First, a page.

Adults can weigh anywhere between 500 and 900 grams (17.6oz to 32oz) and have a head and body measurement of 24 to 30 centimeters ( 9.5 to 11.8 inches) with tales that can be almost as long as their bodies. Proportionally, tale length will always be slightly shorter than the head and body length of the animal and rear legs are much longer than front arms. In general, these animals are brown to gray on their backs with the undersides being lighter in color. They possess a very dense woolly.
Often, weasel sportive lemurs will live solitary lives. Males have a larger territory and may cross into regions of two or three females for mating. Mating occurs in late spring and early summer, when a female is in estrous there is a characteristic swelling of her genitalia signaling males of receptiveness.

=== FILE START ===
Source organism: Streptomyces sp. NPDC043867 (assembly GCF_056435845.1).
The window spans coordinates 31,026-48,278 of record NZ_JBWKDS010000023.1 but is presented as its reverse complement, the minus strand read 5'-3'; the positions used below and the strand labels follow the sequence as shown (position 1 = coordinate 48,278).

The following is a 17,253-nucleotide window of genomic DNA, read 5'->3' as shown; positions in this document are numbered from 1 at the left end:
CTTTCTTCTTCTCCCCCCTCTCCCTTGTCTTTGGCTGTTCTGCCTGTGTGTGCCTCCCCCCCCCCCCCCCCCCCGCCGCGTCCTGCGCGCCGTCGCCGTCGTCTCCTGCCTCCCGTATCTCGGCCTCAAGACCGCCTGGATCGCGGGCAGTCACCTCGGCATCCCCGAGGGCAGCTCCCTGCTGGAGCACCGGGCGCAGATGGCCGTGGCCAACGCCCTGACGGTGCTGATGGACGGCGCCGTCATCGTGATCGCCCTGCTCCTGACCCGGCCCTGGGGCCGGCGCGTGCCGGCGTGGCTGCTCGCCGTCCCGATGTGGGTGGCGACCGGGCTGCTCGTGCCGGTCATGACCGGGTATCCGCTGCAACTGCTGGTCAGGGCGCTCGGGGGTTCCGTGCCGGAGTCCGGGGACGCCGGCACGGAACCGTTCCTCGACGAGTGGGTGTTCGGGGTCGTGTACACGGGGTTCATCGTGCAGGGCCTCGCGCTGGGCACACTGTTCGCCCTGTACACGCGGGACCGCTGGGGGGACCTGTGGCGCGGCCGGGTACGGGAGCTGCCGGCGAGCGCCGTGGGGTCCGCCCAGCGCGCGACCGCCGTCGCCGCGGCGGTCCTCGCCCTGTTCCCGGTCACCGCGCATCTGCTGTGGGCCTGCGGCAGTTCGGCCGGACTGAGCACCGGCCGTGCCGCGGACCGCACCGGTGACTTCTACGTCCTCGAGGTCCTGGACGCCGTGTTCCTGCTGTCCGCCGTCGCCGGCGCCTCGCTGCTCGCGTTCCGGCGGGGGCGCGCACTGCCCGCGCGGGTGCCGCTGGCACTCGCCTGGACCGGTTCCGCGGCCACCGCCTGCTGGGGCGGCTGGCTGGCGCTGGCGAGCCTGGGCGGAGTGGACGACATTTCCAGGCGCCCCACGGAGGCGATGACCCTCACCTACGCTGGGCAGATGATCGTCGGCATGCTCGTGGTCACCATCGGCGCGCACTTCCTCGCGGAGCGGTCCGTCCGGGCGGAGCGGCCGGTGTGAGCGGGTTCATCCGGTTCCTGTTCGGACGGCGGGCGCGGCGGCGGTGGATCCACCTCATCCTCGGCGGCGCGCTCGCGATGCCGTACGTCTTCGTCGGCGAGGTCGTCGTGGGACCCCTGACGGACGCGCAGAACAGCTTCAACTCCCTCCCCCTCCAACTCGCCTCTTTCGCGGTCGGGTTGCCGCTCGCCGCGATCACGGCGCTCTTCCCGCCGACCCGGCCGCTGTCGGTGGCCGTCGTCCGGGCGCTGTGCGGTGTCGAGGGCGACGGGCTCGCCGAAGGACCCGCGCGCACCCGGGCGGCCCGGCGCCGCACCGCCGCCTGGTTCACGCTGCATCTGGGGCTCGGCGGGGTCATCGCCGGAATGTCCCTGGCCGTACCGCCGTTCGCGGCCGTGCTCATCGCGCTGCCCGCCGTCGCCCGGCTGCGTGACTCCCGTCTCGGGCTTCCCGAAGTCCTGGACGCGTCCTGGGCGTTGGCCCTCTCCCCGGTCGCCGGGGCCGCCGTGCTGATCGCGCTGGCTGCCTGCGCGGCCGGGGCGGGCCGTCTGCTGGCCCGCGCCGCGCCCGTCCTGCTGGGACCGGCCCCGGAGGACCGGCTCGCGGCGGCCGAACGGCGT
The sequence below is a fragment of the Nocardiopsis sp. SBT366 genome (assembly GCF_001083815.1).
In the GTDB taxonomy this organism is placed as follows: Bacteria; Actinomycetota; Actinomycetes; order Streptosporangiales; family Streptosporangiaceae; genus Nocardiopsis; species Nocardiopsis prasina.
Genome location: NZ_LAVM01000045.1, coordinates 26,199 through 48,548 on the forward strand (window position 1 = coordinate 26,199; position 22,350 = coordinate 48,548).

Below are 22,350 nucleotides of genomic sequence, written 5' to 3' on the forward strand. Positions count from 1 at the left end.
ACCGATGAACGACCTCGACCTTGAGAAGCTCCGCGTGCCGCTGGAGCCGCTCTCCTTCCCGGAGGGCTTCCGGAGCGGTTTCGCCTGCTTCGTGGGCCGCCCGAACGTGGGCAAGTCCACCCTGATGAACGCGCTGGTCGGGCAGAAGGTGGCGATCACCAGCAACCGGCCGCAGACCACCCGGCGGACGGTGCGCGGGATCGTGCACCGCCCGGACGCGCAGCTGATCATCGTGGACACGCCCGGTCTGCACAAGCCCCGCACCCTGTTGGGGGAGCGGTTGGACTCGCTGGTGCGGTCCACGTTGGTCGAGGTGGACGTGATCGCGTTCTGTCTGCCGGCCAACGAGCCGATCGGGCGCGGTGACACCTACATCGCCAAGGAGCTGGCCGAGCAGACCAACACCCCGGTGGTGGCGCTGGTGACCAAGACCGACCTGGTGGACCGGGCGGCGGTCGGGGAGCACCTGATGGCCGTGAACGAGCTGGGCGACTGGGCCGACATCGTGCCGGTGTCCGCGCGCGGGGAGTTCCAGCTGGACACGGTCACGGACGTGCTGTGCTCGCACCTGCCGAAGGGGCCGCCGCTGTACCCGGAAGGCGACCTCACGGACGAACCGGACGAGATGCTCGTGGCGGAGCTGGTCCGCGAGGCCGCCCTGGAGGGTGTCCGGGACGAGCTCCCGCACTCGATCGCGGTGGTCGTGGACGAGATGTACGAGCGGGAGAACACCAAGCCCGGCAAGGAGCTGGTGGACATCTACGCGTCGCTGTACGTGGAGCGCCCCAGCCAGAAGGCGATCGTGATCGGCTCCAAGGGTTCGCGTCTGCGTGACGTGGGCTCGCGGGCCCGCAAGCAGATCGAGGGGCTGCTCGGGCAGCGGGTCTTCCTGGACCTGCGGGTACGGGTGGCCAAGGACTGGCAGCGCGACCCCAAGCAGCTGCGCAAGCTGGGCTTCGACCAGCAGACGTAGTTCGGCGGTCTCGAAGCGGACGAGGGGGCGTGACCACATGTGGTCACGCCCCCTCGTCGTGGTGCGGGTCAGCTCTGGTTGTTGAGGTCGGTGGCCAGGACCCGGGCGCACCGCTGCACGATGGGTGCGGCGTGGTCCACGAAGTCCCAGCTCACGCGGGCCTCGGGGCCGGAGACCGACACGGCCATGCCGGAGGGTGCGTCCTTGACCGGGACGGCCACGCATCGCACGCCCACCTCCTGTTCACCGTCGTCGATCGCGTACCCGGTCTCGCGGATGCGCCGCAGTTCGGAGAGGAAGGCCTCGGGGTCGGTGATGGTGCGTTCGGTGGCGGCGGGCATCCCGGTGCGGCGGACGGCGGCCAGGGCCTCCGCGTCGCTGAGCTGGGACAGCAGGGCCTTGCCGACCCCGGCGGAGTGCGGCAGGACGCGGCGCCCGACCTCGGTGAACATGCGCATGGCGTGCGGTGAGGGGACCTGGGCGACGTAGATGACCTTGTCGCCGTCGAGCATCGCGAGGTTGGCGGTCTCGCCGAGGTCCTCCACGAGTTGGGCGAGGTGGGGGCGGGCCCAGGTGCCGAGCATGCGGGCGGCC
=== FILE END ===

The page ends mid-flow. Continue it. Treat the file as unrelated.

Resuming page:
Weasel sportive lemurs are considered endangered species, their habitat is being removed for agricultural purposes and the animals are often hunted for their meat. Predators include snakes and any carnivorous species large enough to capture them, for example the fossa. These animals benefit their ecosystem by dispersing seeds. The weasel sportive lemur has been unsuccessful in multiple captivity settings and has diversified itself from similar species in its ability to digest high levels of cellulose.
The Greater sportive lemur, greater weasel lemur, weasel sportive lemur is listed as Near Threatened (LR/nt), is close to qualifying for or is likely to qualify for a threatened category in the near future, on the IUCN Red List of Threatened Species